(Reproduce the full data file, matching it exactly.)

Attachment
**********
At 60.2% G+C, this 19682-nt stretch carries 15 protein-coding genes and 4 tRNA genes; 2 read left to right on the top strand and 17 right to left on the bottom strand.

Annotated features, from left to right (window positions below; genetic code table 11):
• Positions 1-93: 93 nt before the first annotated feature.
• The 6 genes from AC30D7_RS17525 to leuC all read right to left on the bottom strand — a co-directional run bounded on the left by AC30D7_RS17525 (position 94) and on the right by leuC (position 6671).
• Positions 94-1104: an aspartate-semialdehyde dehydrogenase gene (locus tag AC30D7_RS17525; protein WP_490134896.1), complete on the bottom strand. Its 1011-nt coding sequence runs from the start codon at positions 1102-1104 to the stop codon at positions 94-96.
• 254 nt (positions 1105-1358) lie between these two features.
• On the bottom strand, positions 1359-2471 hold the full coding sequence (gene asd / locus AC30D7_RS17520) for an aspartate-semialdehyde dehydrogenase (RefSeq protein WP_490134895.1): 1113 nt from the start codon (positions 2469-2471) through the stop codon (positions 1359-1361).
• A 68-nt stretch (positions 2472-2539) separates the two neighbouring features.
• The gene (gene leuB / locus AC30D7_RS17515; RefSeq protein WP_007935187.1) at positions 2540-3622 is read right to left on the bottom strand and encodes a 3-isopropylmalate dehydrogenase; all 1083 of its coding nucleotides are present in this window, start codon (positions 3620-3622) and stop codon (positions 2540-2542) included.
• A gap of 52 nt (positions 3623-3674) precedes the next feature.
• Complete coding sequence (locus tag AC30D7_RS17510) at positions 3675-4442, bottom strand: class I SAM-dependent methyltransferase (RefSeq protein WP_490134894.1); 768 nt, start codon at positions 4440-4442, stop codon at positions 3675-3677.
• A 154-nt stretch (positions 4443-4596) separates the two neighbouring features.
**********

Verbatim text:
At 60.2% G+C, this 19682-nt stretch carries 15 protein-coding genes and 4 tRNA genes; 2 read left to right on the top strand and 17 right to left on the bottom strand.

Annotated features, from left to right (window positions below; genetic code table 11):
• Positions 1-93: 93 nt before the first annotated feature.
• The 6 genes from AC30D7_RS17525 to leuC all read right to left on the bottom strand — a co-directional run bounded on the left by AC30D7_RS17525 (position 94) and on the right by leuC (position 6671).
• Positions 94-1104: an aspartate-semialdehyde dehydrogenase gene (locus tag AC30D7_RS17525; protein WP_490134896.1), complete on the bottom strand. Its 1011-nt coding sequence runs from the start codon at positions 1102-1104 to the stop codon at positions 94-96.
• 254 nt (positions 1105-1358) lie between these two features.
• On the bottom strand, positions 1359-2471 hold the full coding sequence (gene asd / locus AC30D7_RS17520) for an aspartate-semialdehyde dehydrogenase (RefSeq protein WP_490134895.1): 1113 nt from the start codon (positions 2469-2471) through the stop codon (positions 1359-1361).
• A 68-nt stretch (positions 2472-2539) separates the two neighbouring features.
• The gene (gene leuB / locus AC30D7_RS17515; RefSeq protein WP_007935187.1) at positions 2540-3622 is read right to left on the bottom strand and encodes a 3-isopropylmalate dehydrogenase; all 1083 of its coding nucleotides are present in this window, start codon (positions 3620-3622) and stop codon (positions 2540-2542) included.
• A gap of 52 nt (positions 3623-3674) precedes the next feature.
• Complete coding sequence (locus tag AC30D7_RS17510) at positions 3675-4442, bottom strand: class I SAM-dependent methyltransferase (RefSeq protein WP_490134894.1); 768 nt, start codon at positions 4440-4442, stop codon at positions 3675-3677.
• A 154-nt stretch (positions 4443-4596) separates the two neighbouring features.